I recently came across Donald E. Stokes’ book: “Pasteur’s Quadrant: Basic Science and Technological Innovation”. I had just started a new role in industry as “Science & Technology Lead” and the book turned out to be very helpful. My role was loosely defined, but one key part went along the lines of “get the great scientists we have in our business doing the things that add most value”.
What are our scientists doing?
One of the first things I had to do was to step back and get an understanding of what our great scientists were actually doing.
When I talk about “great scientists” here the individuals I refer to are a group of approximately 50 world leaders in their fields who have chosen to come and work in Pharmaceutical R&D. These are individuals with choices: if they weren’t working with us they could be working in academia, which would be a shame or with our competitors which would be unfortunate!
These are creative people who if given space, time and freedom do great things. The challenge in an R&D intensive business like big pharma is that these things ultimately need to return value if we are to have a sustainable model.
I spent many hours talking and, more importantly, listening to these scientists as they shared with me the range of things they were doing. It was mind-blowing, intimidating even, as the range of scientific specialisms in our department is vast.
Research at AstraZeneca includes:
- understanding of biological systems and cellular transport,
- advanced physics behind the analytical characterization of complex drugs
- chemistry required to synthesis new drugs
- modelling and prediction of drug behaviour in the gut
- engineering challenges associated with developing industrial manufacturing processes that could produce billions of tablets per year.
There was no end of activity. All of it was worthy and challenging.
Some of the work was very clearly applied in its nature, some of it was more fundamental research but any attempt to categorise activities into two simple types: “basic” and “applied” just did not work.
It was at this point that I came across “Pasteur’s Quadrant”.
The book by Donald E.Stokes describes how a simple framework that attempts to describe research as “basic” or “applied” is too simplistic. “Basic Research” for me is about the quest for fundamental understanding or the search for truth whereas “Applied Research” is about consideration of use and application.
Stokes’ book introduces the concept of “use inspired basic research” and presents a simple fourfold table:
A use inspired definition of research
Stokes goes on to describe Bohr’s quest for the fundamental understanding of atomic structure as being all about basic scientific curiosity and the search for truth with little idea about the potential utility of the work. Hence this work by Bohr is categorized as “Pure Basic Research”.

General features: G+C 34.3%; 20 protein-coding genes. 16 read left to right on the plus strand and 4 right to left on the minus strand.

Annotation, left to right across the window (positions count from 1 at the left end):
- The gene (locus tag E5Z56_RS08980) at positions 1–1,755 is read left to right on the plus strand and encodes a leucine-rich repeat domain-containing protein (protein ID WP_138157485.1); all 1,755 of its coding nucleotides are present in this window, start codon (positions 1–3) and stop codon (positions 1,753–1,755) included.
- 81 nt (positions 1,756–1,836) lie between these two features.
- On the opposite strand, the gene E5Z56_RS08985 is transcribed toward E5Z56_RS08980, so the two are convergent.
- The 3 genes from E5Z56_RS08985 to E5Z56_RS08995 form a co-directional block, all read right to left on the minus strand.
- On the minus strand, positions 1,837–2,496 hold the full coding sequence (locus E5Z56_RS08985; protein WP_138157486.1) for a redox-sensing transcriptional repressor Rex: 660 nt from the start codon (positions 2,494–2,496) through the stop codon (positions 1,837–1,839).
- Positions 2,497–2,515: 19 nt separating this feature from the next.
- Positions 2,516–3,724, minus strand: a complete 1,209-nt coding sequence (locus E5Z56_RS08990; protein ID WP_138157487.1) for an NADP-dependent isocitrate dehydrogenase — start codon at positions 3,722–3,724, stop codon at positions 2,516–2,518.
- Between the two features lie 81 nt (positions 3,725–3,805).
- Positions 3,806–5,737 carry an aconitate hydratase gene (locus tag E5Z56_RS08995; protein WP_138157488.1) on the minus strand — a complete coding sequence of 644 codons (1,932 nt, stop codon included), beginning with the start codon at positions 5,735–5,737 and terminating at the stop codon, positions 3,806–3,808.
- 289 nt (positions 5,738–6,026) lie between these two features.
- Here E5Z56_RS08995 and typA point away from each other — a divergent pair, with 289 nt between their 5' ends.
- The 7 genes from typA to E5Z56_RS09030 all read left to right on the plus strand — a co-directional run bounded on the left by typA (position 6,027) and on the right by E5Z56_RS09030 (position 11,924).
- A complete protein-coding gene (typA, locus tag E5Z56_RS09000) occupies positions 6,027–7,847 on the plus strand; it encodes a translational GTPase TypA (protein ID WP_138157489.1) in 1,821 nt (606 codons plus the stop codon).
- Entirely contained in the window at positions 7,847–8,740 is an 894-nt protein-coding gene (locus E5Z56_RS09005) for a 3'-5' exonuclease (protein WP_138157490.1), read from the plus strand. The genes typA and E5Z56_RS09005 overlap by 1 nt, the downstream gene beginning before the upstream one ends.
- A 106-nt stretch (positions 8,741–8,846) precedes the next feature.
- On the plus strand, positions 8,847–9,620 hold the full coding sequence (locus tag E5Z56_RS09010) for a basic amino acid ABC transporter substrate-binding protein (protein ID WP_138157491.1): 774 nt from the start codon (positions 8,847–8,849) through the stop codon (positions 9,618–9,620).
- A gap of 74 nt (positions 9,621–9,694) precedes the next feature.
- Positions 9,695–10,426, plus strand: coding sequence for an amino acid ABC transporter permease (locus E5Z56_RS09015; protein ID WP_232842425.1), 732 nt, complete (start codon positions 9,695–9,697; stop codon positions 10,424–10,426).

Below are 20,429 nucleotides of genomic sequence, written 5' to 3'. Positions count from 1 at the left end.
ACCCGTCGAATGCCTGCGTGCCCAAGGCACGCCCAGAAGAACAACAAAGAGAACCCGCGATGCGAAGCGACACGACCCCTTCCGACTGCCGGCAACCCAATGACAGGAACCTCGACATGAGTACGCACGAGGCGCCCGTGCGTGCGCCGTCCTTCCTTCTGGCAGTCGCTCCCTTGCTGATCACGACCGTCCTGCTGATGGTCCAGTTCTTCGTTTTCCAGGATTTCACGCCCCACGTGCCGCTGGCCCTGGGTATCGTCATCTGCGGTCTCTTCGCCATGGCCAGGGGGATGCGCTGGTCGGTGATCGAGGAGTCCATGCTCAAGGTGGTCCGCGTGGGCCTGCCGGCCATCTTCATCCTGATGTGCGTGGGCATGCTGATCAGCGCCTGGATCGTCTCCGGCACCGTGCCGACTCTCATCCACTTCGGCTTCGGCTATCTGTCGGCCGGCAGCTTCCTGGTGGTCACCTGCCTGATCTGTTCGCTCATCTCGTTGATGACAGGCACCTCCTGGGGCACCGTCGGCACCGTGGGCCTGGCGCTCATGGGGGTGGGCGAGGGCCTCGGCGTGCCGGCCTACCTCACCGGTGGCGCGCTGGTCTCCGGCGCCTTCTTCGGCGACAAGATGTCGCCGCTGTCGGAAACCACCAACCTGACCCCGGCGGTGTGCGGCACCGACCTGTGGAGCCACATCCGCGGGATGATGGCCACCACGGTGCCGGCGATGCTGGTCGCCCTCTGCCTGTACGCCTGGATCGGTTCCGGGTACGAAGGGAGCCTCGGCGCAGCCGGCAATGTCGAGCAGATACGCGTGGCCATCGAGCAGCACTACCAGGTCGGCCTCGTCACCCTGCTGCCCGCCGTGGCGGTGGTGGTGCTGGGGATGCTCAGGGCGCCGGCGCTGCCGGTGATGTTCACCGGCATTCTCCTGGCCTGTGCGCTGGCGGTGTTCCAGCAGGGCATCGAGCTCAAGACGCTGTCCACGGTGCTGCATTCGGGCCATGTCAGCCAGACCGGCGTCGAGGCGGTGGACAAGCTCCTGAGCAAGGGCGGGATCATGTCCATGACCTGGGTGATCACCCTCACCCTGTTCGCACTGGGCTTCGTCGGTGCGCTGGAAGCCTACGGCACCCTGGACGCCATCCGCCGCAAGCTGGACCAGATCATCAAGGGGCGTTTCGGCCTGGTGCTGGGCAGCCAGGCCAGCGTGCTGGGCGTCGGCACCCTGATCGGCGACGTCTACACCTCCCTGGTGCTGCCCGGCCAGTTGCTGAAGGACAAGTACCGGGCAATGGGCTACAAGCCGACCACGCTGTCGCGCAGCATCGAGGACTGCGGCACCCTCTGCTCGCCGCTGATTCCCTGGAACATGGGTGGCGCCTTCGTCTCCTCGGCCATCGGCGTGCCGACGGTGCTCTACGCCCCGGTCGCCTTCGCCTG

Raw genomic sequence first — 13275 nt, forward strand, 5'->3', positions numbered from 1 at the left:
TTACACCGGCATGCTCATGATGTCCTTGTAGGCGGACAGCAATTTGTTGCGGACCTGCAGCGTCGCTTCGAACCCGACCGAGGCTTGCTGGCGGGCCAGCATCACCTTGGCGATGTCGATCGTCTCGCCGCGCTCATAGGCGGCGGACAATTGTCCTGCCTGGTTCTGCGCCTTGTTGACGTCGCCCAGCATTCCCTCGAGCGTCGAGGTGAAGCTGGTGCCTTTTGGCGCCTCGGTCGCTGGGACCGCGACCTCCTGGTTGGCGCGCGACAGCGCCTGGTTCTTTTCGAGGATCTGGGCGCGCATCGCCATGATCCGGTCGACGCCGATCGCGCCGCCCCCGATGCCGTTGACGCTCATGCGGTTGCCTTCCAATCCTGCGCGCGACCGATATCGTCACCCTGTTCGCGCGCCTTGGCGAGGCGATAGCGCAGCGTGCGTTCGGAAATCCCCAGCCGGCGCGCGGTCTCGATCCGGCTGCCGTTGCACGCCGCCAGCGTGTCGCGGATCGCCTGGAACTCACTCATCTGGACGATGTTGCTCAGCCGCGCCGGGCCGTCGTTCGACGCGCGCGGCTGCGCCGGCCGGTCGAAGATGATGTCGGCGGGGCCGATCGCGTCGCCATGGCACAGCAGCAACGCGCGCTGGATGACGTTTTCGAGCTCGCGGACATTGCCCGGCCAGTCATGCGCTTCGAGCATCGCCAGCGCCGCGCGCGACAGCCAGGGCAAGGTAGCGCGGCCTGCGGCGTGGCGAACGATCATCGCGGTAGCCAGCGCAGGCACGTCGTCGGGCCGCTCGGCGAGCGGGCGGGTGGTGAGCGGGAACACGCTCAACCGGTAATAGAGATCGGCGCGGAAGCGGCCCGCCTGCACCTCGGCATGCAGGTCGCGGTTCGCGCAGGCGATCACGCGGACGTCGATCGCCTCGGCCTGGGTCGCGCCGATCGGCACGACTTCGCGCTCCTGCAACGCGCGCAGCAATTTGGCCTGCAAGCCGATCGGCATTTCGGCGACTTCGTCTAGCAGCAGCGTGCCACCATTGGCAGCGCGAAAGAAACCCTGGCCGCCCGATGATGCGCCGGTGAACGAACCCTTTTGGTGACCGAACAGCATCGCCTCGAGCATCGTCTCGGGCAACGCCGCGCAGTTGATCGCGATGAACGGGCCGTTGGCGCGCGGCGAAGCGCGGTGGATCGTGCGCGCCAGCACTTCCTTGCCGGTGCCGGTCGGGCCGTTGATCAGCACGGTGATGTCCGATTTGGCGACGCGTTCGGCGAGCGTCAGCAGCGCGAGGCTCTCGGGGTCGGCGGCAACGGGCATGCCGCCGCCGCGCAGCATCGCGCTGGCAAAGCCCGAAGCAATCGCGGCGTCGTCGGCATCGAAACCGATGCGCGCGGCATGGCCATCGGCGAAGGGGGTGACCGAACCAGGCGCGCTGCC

On the other hand Edison’s work in Menlo Park at what Stokes describes as America’s “first industrial research laboratory” was solely focused on the ambition to create commercially profitable electric lighting. Edison’s work is categorized as “Pure Applied Research”. Here the focus is very narrowly targeted on immediate applied goals.
Pasteur’s work always had application in mind yet provided fundamental contributions to science that are key foundations that underpin the whole field of microbiology. Pasteur successfully brought together scientific curiosity and creativity and his work is used as the exemplar of “Use-Inspired Basic Research”.
The fourth quadrant, though blank in the figure, does truly exist and Stokes provides some examples in his book that I will leave you to explore.
Applying the model
Back to the start of this story…with this simple yet powerful framework in mind I made rapid progress with assimilating the work that our “great scientists” were doing. However where the real benefit came was in reflecting the concept of Pasteur’s Quadrant back to the scientists themselves and asking them to consider where their work fitted into Stokes’ model.
There is no right nor wrong in all of this but Pasteur’s Quadrant and the concept of “Use-Inspired Basic Research” is a valuable but simple tool for bringing together the, at times, contradictory concepts of basic and applied research in a complementary and harmonious way and making a little more sense of the true complexity of R&D.
Donald E. Stokes: “Pasteur’s Quadrant: Basic Science and Technological Innovation”.
The Brookings Institute Press. 1997
Dr Joe de Sousa
Director Science & Technology
Global Product Development
AstraZeneca, Macclesfield, UK
*KISS – “Keep It Simple Stupid”